Attention, Ladies and Minstrels


Young girls are giving a lost Kashmiri musical tradition a shot in the arm, says  Parvaiz Bukhari

Radical notes Yaqoob Sheikh watches as his protegés practice. Photo by Javed Dar

IT IS now an almost silent string in the soul of a once singing people, who even till the 1980s woke daily to the rhythms of an ancient Persian music form. But SufianaMousiqee, the only classical form of Kashmir, is slowly stirring again. Young girls are learning the ancient form for the first time ever, even as families of earlier maestros turn their backs on their own tradition. Mohammad Yaqoob Sheikh, 50, and a rare maestro, runs a one of- a-kind Sufiana school from his home outside Srinagar, in Kralpora. And he teaches anyone willing to learn, regardless of gender.

The first girl came to Sheikh in 2001, five years after he started teaching Sufiana. Shabnam had grown up listening to Sufiana music on radio, in her grandmother’s lap. “One day without telling anyone at home I came here. I liked it immensely and persuaded my family to let me learn Sufiana,” says Shabnam. “Without my grandmother’s help I wouldn’t get my family’s permission.” She brought along a few more girls including her cousins. Today Shabnam leads an all girls Sufiana ensemble of seven that has performed in many Indian cities and shared stage with the likes of Abida Parveen.

Shabnam is now an empanelled artist in All India Radio’s Kashmir station. She still cannot afford a Santoor of her own. Her ensemble includes Sami Jan, 20, the first Kashmiri female Sufiana tabla player. During the Dogra rule that lasted until the mid-20th century, Kashmiri women known as haafiza sang and danced in the royal court but never played any instruments used in Sufiana like Saz-i- Kashmir, santoor or tabla. That tradition had also died more than a century ago.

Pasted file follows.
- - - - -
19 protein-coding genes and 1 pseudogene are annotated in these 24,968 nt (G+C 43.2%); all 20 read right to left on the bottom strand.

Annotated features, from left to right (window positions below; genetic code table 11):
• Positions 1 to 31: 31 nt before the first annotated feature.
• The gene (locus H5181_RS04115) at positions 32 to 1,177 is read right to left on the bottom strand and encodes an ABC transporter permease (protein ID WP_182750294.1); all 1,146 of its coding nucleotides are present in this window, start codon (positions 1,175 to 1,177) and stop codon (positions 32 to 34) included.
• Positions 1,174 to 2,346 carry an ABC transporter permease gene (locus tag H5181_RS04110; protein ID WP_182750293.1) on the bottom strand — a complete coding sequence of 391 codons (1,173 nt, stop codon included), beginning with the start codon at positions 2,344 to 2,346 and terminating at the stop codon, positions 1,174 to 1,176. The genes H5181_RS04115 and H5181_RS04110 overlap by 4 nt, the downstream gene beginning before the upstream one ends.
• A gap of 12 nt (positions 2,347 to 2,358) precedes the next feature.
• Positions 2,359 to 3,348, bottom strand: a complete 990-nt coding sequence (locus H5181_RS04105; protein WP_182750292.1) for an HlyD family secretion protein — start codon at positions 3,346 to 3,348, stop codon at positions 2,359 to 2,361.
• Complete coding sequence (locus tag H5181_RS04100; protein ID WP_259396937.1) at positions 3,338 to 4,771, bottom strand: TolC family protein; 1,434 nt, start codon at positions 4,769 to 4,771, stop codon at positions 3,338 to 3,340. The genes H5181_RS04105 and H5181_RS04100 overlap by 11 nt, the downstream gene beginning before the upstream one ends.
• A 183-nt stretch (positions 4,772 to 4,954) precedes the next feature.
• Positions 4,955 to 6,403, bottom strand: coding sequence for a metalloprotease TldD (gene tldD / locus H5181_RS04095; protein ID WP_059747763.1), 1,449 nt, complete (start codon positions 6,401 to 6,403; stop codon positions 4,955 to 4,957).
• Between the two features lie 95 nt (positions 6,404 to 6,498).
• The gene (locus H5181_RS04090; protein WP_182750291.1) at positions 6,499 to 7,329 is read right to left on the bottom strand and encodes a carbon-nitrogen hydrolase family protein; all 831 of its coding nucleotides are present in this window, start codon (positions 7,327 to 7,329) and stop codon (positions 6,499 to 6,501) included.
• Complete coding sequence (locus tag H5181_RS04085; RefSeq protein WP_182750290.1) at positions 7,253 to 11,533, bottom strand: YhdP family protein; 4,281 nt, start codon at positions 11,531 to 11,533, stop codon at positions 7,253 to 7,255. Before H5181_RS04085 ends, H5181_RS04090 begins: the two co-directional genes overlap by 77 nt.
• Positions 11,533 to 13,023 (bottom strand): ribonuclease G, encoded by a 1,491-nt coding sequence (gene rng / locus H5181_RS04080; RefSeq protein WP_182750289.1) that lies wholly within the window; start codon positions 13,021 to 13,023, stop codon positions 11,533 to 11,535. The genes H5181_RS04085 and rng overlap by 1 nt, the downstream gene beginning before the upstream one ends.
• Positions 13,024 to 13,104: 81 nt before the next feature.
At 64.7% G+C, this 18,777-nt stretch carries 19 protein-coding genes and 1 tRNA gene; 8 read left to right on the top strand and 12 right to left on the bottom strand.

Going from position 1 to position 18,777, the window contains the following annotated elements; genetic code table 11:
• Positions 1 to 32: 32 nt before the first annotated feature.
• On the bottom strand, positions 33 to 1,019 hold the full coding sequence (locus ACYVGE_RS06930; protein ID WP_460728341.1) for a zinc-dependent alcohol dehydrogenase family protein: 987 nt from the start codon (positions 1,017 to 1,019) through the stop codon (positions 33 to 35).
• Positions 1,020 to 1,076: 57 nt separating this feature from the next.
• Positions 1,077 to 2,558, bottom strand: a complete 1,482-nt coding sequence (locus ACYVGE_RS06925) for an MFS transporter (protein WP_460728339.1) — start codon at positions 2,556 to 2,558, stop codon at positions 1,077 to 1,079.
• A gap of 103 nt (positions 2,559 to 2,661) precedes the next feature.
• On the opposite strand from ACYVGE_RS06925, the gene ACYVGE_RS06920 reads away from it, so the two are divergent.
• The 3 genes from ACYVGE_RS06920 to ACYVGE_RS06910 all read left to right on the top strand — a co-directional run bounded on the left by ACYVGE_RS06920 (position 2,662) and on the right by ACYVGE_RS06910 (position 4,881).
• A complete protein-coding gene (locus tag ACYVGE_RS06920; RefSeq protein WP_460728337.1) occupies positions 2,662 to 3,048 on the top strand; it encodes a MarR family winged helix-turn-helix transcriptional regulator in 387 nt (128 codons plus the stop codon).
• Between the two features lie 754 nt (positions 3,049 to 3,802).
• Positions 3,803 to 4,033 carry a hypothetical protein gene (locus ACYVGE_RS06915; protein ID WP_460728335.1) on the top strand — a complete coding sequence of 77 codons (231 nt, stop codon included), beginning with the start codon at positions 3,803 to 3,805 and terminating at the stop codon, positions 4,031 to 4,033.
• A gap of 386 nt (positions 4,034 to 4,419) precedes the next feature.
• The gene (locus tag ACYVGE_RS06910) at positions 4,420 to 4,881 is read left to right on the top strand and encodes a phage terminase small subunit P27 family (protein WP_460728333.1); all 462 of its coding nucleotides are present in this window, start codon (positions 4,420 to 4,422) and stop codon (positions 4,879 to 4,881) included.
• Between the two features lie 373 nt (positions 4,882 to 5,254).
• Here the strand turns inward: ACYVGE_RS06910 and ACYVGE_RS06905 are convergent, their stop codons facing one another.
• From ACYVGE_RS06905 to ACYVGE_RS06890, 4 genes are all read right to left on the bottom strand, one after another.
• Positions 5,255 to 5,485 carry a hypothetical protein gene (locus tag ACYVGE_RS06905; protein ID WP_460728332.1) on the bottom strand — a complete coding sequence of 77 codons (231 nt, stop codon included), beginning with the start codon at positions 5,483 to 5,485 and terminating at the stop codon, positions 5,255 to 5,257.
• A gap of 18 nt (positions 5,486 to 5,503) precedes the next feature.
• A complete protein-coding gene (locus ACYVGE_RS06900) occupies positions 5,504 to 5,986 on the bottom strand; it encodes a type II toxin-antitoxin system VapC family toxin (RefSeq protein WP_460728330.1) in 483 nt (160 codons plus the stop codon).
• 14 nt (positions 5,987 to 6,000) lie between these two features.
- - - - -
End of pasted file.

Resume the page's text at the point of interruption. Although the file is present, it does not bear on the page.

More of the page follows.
A Persian and central Asian connection that Kashmir has preserved for six centuries, Sufiana Mousiqee has now atrophied. The master practitioners are gone, the youth aren’t interested and the easy availability of light and film music has relegated sufiana to barely an echo.

But Sheikh, who was initiated into the Sufiana tradition by his maternal grandfather and maestro, Ghulam Mohammad Qaleenbaaf, wouldn’t let it die. “When my grandfather passed away, I felt the sufiana music in my soul and started practicing seriously,” says Sheikh, who did not let the initial discouragement from family and friends, dampen his passion for the music and the zeal to preserve it.

The Qaleenbaaf Memorial Sufiana Music Institute began with a single boy interested in the music, amid the chaotic and politically unstable 1990s. All that this sufiana institute has is Sheikh, his personal set of music instruments, and forty-odd students, girls and boys learning at his home, some for nine years. In summers, little children from schools around his Kralpora neighbourhood join him in bustling numbers. Sheikh teaches them all for free.

It hasn’t been easy. Unfriendly locals (“people are dying in Kashmir and you want children to learn sufiana music”) forced him to move four times and he’s had to “entertain soldiers” who came searching for militants disguised as music students.

But, Sufiana Mousiqee remains in the margins. Sheikh’s own children don’t want to learn it. “It’s not entertainment. It is like prayers, you cannot force it on anyone,” he says. His daughter serves tea while Shabnam practices with her guru.



  1. Dear Sir

    Please tell me if Shabnam has already a Santoor if not (!)
    I can help you by sending money….
    Best regard from an Santoor lover and good luck for your school
    Please keep me informed



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